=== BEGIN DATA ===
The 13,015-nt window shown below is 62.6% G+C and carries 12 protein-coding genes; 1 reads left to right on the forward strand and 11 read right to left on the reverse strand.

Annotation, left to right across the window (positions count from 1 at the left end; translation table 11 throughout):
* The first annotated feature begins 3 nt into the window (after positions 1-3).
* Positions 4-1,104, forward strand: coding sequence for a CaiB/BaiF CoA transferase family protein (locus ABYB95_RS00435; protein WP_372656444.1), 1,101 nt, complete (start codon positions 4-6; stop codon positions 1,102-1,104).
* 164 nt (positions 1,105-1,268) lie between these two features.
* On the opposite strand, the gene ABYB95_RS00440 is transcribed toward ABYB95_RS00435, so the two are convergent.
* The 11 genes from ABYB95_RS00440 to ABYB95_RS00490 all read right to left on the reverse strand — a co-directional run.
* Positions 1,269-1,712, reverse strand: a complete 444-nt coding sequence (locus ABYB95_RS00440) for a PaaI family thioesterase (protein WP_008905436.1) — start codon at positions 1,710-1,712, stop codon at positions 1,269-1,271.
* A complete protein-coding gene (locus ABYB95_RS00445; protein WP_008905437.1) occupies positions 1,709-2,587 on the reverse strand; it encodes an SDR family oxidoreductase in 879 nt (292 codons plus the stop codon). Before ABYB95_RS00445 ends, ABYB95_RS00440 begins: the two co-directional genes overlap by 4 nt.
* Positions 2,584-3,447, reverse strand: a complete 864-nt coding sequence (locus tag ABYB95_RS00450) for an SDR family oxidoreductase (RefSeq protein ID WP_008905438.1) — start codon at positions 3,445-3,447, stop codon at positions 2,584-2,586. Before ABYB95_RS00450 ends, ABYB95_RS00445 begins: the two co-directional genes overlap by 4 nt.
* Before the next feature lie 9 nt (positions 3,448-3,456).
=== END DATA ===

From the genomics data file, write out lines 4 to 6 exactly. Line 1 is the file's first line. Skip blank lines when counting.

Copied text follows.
* Positions 4-1,104, forward strand: coding sequence for a CaiB/BaiF CoA transferase family protein (locus ABYB95_RS00435; protein WP_372656444.1), 1,101 nt, complete (start codon positions 4-6; stop codon positions 1,102-1,104).
* 164 nt (positions 1,105-1,268) lie between these two features.
* On the opposite strand, the gene ABYB95_RS00440 is transcribed toward ABYB95_RS00435, so the two are convergent.